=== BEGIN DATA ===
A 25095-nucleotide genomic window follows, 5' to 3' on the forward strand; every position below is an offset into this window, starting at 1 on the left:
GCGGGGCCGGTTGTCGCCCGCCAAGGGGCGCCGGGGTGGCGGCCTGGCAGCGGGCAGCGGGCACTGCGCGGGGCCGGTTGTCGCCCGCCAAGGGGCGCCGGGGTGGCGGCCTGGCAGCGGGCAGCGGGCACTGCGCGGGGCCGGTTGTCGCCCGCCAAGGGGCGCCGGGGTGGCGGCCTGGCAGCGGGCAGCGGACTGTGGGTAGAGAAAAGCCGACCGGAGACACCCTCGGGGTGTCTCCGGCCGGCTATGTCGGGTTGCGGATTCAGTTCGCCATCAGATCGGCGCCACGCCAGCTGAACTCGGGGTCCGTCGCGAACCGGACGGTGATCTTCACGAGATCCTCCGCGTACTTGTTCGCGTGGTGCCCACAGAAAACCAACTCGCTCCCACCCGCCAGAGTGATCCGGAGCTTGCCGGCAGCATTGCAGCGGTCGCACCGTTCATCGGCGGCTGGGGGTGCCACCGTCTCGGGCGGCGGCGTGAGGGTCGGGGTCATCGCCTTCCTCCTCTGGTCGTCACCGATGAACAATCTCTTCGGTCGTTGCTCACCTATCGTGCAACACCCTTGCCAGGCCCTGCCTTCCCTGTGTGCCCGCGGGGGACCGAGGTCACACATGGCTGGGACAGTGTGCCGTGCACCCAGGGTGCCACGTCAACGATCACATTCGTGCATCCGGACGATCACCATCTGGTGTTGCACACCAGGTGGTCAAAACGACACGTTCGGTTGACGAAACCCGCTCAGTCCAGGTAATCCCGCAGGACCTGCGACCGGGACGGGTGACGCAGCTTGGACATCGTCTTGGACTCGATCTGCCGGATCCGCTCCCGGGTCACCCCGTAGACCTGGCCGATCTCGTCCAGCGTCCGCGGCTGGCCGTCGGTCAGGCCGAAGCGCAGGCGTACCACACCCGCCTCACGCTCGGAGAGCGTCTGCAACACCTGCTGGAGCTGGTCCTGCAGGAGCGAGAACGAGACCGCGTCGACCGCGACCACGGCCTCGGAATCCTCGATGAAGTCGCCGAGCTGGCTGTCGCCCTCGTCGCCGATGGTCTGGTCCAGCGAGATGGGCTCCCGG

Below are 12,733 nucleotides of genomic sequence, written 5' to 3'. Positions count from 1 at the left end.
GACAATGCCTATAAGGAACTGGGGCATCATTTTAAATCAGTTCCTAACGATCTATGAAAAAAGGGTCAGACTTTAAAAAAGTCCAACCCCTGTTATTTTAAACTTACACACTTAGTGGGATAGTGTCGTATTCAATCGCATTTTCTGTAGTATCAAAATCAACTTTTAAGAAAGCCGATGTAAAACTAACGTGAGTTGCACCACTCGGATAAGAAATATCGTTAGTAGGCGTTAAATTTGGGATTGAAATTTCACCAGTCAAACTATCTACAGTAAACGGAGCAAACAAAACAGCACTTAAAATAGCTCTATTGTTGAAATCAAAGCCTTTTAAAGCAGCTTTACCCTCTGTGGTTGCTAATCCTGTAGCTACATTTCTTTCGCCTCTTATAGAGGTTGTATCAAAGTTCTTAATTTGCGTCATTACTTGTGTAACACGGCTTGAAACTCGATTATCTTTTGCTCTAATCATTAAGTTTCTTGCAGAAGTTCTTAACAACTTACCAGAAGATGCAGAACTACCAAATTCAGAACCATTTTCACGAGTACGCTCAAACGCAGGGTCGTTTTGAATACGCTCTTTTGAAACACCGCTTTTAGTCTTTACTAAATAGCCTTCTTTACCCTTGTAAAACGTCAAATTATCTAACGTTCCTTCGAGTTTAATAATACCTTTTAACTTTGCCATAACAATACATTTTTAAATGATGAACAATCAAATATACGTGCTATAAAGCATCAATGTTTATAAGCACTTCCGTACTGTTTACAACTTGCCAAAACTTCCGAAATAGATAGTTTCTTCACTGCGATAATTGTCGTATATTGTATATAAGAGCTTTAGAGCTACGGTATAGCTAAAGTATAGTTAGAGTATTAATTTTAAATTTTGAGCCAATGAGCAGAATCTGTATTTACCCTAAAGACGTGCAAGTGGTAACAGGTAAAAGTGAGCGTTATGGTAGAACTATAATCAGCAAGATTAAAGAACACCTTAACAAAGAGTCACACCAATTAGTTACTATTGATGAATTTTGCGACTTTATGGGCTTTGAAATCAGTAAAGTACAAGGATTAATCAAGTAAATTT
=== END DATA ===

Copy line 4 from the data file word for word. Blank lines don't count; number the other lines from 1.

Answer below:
GACAATGCCTATAAGGAACTGGGGCATCATTTTAAATCAGTTCCTAACGATCTATGAAAAAAGGGTCAGACTTTAAAAAAGTCCAACCCCTGTTATTTTAAACTTACACACTTAGTGGGATAGTGTCGTATTCAATCGCATTTTCTGTAGTATCAAAATCAACTTTTAAGAAAGCCGATGTAAAACTAACGTGAGTTGCACCACTCGGATAAGAAATATCGTTAGTAGGCGTTAAATTTGGGATTGAAATTTCACCAGTCAAACTATCTACAGTAAACGGAGCAAACAAAACAGCACTTAAAATAGCTCTATTGTTGAAATCAAAGCCTTTTAAAGCAGCTTTACCCTCTGTGGTTGCTAATCCTGTAGCTACATTTCTTTCGCCTCTTATAGAGGTTGTATCAAAGTTCTTAATTTGCGTCATTACTTGTGTAACACGGCTTGAAACTCGATTATCTTTTGCTCTAATCATTAAGTTTCTTGCAGAAGTTCTTAACAACTTACCAGAAGATGCAGAACTACCAAATTCAGAACCATTTTCACGAGTACGCTCAAACGCAGGGTCGTTTTGAATACGCTCTTTTGAAACACCGCTTTTAGTCTTTACTAAATAGCCTTCTTTACCCTTGTAAAACGTCAAATTATCTAACGTTCCTTCGAGTTTAATAATACCTTTTAACTTTGCCATAACAATACATTTTTAAATGATGAACAATCAAATATACGTGCTATAAAGCATCAATGTTTATAAGCACTTCCGTACTGTTTACAACTTGCCAAAACTTCCGAAATAGATAGTTTCTTCACTGCGATAATTGTCGTATATTGTATATAAGAGCTTTAGAGCTACGGTATAGCTAAAGTATAGTTAGAGTATTAATTTTAAATTTTGAGCCAATGAGCAGAATCTGTATTTACCCTAAAGACGTGCAAGTGGTAACAGGTAAAAGTGAGCGTTATGGTAGAACTATAATCAGCAAGATTAAAGAACACCTTAACAAAGAGTCACACCAATTAGTTACTATTGATGAATTTTGCGACTTTATGGGCTTTGAAATCAGTAAAGTACAAGGATTAATCAAGTAAATTT